Ramp with Colorado flag painted on it.

We live in a state that is full of wacky traditions and spectacular sights, a state full of adventure and wonders that never cease to amaze even long-time residents.

Colorado contains such a variety of attractions, people and places that eventually residents may think that nothing about Colorado can surprise them anymore, that they’ve seen it all.

They’ve been to Frozen Dead Guy Days, attended concerts in the natural amphitheater at Red Rocks and seen the Garden of the Gods and the cliff dwellings of Mesa Verde. So, what else about this wonderful state could possibly come as a surprise?

Rest assured, there are still weird things that most people, even native Coloradans, don’t know about this great state.

Here at College Avenue, we want you to put your Colorado knowledge to the test. Grab a pen, grab a friend, and see who knew more about the state as we present to you our 10 most surprising facts about Colorado, provided by 50states.com.


 

1. The red marble that makes the Colorado State Capitol building so unique is called “Beulah red.”

The process of cutting, polishing and installing all the marble took six years alone, spanning from 1894 to 1900.  All the Beulah red marble in the world went into the making of the Capitol. This means it cannot ever be replaced and makes our Capitol building priceless, literally.

2. Fruita hosts an annual celebration called “Mike the Headless Chicken Day.”

The story claims that a farmer named L.A. Olsen cut off the head of a chicken named Mike with the intent of cooking him for dinner, yet Mike went on and lived for another 4 years without his head. Move over Frozen Dead Guy Days, we have a zombie chicken contender for weirdest Colorado festival.

3. Great Sand Dunes National Park and Preserve, near Alamosa, is home to the tallest sand dune in America.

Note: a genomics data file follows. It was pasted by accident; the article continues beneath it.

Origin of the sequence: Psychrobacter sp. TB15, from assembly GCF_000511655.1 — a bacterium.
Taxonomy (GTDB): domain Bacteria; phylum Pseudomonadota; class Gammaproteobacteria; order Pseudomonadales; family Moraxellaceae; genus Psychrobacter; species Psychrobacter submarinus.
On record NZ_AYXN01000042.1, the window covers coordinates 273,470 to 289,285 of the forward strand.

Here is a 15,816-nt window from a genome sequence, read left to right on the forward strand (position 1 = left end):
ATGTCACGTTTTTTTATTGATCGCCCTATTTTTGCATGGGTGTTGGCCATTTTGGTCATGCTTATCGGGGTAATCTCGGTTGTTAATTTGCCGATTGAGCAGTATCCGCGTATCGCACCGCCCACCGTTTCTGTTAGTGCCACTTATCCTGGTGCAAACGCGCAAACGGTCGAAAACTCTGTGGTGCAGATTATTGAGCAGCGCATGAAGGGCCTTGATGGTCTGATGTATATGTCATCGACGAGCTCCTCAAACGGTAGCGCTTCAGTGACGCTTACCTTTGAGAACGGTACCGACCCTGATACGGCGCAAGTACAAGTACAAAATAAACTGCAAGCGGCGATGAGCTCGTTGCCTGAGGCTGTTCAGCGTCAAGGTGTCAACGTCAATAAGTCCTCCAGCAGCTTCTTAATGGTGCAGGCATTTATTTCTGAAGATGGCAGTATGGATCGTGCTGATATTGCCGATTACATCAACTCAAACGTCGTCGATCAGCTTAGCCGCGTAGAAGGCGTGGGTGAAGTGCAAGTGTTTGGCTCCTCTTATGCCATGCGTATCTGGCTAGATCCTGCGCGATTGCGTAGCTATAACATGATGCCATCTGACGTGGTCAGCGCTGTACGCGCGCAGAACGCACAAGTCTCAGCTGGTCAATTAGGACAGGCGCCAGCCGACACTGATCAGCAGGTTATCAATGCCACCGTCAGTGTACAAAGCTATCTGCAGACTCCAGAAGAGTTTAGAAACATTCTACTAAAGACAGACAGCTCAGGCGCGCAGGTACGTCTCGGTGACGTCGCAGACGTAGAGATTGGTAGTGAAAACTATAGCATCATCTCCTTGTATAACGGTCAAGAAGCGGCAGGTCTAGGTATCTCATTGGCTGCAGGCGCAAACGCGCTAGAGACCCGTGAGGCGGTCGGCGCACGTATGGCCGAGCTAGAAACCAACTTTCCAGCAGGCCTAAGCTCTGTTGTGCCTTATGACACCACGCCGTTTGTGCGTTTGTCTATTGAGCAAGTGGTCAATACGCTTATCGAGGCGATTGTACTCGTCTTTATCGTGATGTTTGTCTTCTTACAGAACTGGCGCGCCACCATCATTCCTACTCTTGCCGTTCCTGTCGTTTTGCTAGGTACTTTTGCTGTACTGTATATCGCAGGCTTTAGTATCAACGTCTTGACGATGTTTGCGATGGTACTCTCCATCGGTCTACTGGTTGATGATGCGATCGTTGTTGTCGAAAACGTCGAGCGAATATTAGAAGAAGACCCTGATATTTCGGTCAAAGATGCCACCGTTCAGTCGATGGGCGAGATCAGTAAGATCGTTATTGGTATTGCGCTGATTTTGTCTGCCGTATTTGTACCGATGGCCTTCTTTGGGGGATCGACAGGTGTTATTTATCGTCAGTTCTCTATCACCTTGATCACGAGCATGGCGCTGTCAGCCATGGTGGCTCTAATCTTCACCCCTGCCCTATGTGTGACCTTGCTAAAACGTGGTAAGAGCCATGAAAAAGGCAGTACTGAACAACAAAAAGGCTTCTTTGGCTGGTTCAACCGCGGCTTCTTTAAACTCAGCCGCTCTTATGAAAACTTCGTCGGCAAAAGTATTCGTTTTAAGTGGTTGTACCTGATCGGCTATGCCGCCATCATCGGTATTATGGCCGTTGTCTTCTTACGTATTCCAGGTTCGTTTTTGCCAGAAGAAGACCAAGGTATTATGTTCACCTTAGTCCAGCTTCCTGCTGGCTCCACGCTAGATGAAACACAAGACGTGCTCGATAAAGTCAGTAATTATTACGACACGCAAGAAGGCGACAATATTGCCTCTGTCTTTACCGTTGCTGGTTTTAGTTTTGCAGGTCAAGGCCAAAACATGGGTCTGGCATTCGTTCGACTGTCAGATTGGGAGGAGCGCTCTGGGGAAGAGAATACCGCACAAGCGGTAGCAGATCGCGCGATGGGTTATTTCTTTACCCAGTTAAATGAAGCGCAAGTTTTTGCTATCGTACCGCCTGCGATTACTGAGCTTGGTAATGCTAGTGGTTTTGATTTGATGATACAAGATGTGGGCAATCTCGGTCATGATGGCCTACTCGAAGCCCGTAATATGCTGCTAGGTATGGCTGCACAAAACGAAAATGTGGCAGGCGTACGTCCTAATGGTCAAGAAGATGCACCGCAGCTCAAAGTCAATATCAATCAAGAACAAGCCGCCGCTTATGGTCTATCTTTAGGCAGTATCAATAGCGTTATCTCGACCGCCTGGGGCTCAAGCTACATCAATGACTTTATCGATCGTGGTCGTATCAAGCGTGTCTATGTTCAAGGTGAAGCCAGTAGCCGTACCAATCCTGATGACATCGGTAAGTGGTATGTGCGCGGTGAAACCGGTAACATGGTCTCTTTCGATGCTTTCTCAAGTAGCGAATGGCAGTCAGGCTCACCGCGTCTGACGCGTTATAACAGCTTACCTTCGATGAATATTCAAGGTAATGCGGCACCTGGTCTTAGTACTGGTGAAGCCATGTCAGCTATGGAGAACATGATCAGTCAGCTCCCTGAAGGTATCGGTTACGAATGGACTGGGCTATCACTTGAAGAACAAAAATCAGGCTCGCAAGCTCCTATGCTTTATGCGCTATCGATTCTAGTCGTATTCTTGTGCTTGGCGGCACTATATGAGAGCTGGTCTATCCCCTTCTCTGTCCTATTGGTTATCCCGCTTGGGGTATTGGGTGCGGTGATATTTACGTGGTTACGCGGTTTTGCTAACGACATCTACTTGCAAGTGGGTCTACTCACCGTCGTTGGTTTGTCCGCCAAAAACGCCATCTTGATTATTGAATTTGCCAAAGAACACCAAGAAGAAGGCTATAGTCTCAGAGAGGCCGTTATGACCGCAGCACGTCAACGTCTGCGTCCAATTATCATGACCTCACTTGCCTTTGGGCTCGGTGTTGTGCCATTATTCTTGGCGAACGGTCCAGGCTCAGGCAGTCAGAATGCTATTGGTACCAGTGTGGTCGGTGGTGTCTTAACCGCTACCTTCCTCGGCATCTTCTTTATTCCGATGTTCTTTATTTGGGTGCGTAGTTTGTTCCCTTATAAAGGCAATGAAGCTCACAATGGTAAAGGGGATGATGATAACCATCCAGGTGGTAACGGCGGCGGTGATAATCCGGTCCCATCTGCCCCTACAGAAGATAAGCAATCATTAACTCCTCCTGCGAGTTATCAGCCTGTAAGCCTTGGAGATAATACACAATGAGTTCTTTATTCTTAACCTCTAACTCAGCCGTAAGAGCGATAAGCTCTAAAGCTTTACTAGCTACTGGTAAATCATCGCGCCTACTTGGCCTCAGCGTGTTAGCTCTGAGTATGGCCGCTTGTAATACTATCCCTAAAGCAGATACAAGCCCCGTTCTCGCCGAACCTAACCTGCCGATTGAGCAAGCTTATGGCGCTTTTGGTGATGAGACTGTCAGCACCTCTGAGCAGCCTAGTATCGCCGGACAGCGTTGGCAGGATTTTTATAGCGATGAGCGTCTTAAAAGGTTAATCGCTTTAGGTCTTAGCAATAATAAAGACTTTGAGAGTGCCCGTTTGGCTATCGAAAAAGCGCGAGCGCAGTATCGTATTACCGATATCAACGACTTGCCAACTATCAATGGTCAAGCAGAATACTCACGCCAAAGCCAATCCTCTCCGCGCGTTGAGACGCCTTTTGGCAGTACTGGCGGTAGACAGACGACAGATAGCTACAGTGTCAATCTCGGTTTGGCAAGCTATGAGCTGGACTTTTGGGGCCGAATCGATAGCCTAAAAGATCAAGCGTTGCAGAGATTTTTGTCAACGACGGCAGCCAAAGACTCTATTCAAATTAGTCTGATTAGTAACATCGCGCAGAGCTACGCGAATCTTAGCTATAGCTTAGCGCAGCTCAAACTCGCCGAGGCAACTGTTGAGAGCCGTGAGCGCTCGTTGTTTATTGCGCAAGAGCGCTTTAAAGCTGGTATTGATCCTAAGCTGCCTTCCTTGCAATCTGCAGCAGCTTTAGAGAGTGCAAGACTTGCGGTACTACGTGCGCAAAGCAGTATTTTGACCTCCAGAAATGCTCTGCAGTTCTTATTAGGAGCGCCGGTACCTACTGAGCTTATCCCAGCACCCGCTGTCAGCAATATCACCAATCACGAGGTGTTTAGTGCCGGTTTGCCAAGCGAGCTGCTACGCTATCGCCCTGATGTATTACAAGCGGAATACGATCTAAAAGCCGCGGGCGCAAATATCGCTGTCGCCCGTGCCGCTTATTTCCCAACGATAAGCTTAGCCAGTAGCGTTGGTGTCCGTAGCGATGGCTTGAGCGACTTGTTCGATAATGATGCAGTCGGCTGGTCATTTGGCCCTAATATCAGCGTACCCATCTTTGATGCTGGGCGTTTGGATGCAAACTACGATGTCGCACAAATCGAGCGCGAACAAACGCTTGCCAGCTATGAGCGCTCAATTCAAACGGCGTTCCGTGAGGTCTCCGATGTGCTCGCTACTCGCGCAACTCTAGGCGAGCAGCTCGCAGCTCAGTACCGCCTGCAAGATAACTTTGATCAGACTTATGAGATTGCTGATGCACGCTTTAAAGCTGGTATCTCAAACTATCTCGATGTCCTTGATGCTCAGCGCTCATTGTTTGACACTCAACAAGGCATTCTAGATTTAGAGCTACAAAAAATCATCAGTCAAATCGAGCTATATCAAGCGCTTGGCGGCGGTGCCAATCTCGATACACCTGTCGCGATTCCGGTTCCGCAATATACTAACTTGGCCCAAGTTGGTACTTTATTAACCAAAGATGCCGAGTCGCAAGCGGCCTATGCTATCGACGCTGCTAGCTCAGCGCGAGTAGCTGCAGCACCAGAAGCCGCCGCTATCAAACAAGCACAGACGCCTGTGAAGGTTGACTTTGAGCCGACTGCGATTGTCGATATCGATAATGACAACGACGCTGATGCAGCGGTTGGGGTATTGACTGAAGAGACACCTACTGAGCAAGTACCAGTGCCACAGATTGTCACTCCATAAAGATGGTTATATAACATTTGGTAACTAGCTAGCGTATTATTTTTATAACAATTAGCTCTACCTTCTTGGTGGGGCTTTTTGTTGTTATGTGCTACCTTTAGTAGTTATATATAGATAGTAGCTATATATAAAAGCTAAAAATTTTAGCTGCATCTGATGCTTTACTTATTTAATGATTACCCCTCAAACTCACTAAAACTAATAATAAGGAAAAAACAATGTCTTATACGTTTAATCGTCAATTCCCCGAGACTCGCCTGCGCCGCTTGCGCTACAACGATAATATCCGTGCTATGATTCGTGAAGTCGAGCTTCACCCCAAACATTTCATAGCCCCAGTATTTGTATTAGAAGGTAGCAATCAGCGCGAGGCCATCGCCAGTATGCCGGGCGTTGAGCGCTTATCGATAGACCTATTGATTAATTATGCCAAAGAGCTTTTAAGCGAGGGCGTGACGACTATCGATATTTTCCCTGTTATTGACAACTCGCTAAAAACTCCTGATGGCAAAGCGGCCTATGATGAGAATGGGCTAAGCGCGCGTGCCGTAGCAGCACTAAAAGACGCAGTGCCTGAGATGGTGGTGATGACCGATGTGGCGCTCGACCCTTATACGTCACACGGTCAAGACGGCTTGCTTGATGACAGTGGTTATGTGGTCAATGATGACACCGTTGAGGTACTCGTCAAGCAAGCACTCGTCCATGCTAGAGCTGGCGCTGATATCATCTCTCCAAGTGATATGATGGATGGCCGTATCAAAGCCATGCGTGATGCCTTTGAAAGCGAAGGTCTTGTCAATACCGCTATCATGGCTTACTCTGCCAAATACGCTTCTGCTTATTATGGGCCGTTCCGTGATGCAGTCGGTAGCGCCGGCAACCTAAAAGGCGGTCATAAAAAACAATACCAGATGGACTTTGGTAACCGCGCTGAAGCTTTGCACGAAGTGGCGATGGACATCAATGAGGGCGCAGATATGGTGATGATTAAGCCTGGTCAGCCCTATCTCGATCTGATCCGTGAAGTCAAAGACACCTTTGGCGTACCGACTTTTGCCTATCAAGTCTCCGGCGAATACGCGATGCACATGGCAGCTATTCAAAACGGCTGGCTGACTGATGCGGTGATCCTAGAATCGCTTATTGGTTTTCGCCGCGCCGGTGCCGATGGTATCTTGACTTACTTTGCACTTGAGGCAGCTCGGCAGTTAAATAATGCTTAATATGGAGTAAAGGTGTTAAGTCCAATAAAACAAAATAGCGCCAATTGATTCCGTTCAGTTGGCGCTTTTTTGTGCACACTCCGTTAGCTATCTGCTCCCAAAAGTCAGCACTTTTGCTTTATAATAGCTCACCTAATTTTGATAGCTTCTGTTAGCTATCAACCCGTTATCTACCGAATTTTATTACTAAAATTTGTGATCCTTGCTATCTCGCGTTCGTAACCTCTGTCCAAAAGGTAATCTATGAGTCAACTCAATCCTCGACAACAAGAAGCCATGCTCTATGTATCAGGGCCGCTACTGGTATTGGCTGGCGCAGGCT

The dunes span 46,000 acres and rise up to 700 feet into the air. They are thought to have been the remnants of ancient ocean waters and winds, making the dunes more than a million years old.

4. The Durango and Silverton Narrow Gauge Railroad has been continually operating since 1881.

It is one of the most famous and recognizable railroads because it has been featured in dozens of films over the last 130 years, including blockbusters like “How the West Was Won” (1963) and “Butch Cassidy and the Sundance Kid” (1969).

5. Rocky Ford, Colo., has been titled the melon capital in the world.

If you’ve never been, we seriously suggest going and buying a melon from one of the farmer’s markets; it’s an experience everyone should have.

6. Located in western Colorado, Grand Mesa is the largest flat-topped mountain in the world.

7. Have you ever wondered why Colorado hasn’t been chosen as the perfect spot for the Winter Olympics?

Well, the state actually got the opportunity in 1976, but residents voted no to hosting.

8. One of the nation’s first rodeos was held in Deer Trail, Colo., July 4, 1869.

Denver now hosts the National Western Stock Show, which is known as the “Super Bowl” of livestock shows.

9. If you’re not a fan of heights, best avoid Royal Gorge, near Cañon City.

The canyon is home to the world’s highest suspension bridge, which sits more than 1,000 feet above the Arkansas River.

10. Loveland gets pretty busy around Valentine’s Day with a hundred thousand people re-mailing their love letters to the city so they can get a special Loveland stamp before continuing on their way to loved ones around the world.